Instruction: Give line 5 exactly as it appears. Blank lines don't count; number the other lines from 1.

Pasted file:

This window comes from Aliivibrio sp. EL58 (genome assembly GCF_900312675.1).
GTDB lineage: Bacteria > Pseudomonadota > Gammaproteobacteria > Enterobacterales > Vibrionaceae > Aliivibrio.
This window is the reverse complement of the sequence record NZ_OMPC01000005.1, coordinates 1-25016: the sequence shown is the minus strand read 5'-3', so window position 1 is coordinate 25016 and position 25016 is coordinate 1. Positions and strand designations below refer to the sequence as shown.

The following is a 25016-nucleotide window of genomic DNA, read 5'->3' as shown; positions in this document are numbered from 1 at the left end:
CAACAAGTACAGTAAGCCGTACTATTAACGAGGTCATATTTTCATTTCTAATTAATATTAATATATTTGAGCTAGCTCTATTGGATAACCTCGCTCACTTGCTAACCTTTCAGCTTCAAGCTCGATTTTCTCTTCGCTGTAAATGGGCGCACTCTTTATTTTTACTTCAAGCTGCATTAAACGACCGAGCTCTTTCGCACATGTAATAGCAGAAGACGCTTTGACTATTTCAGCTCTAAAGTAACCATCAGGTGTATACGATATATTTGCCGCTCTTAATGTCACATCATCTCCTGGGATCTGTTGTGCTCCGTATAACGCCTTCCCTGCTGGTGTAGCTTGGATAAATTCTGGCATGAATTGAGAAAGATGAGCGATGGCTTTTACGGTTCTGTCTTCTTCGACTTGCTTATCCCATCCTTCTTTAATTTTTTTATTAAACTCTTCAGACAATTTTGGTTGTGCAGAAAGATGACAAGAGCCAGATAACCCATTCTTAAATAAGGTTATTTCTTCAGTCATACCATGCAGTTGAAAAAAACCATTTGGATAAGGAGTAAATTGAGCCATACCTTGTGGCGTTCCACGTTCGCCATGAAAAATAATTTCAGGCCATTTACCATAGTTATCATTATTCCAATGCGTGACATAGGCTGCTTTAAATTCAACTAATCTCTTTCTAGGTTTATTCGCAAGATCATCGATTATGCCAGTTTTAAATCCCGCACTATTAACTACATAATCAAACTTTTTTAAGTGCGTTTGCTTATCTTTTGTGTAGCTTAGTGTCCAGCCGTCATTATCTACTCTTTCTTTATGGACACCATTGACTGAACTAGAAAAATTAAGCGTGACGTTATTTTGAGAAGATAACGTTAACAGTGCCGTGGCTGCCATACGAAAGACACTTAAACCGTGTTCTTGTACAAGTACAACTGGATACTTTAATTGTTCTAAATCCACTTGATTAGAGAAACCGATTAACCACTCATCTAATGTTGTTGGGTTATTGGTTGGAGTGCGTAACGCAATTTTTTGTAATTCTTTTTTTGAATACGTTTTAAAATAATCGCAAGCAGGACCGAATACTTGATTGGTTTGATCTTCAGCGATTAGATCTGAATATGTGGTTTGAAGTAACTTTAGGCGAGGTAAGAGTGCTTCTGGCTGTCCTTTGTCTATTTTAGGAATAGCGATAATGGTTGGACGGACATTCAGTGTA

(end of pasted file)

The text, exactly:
CAACAAGTACAGTAAGCCGTACTATTAACGAGGTCATATTTTCATTTCTAATTAATATTAATATATTTGAGCTAGCTCTATTGGATAACCTCGCTCACTTGCTAACCTTTCAGCTTCAAGCTCGATTTTCTCTTCGCTGTAAATGGGCGCACTCTTTATTTTTACTTCAAGCTGCATTAAACGACCGAGCTCTTTCGCACATGTAATAGCAGAAGACGCTTTGACTATTTCAGCTCTAAAGTAACCATCAGGTGTATACGATATATTTGCCGCTCTTAATGTCACATCATCTCCTGGGATCTGTTGTGCTCCGTATAACGCCTTCCCTGCTGGTGTAGCTTGGATAAATTCTGGCATGAATTGAGAAAGATGAGCGATGGCTTTTACGGTTCTGTCTTCTTCGACTTGCTTATCCCATCCTTCTTTAATTTTTTTATTAAACTCTTCAGACAATTTTGGTTGTGCAGAAAGATGACAAGAGCCAGATAACCCATTCTTAAATAAGGTTATTTCTTCAGTCATACCATGCAGTTGAAAAAAACCATTTGGATAAGGAGTAAATTGAGCCATACCTTGTGGCGTTCCACGTTCGCCATGAAAAATAATTTCAGGCCATTTACCATAGTTATCATTATTCCAATGCGTGACATAGGCTGCTTTAAATTCAACTAATCTCTTTCTAGGTTTATTCGCAAGATCATCGATTATGCCAGTTTTAAATCCCGCACTATTAACTACATAATCAAACTTTTTTAAGTGCGTTTGCTTATCTTTTGTGTAGCTTAGTGTCCAGCCGTCATTATCTACTCTTTCTTTATGGACACCATTGACTGAACTAGAAAAATTAAGCGTGACGTTATTTTGAGAAGATAACGTTAACAGTGCCGTGGCTGCCATACGAAAGACACTTAAACCGTGTTCTTGTACAAGTACAACTGGATACTTTAATTGTTCTAAATCCACTTGATTAGAGAAACCGATTAACCACTCATCTAATGTTGTTGGGTTATTGGTTGGAGTGCGTAACGCAATTTTTTGTAATTCTTTTTTTGAATACGTTTTAAAATAATCGCAAGCAGGACCGAATACTTGATTGGTTTGATCTTCAGCGATTAGATCTGAATATGTGGTTTGAAGTAACTTTAGGCGAGGTAAGAGTGCTTCTGGCTGTCCTTTGTCTATTTTAGGAATAGCGATAATGGTTGGACGGACATTCAGTGTA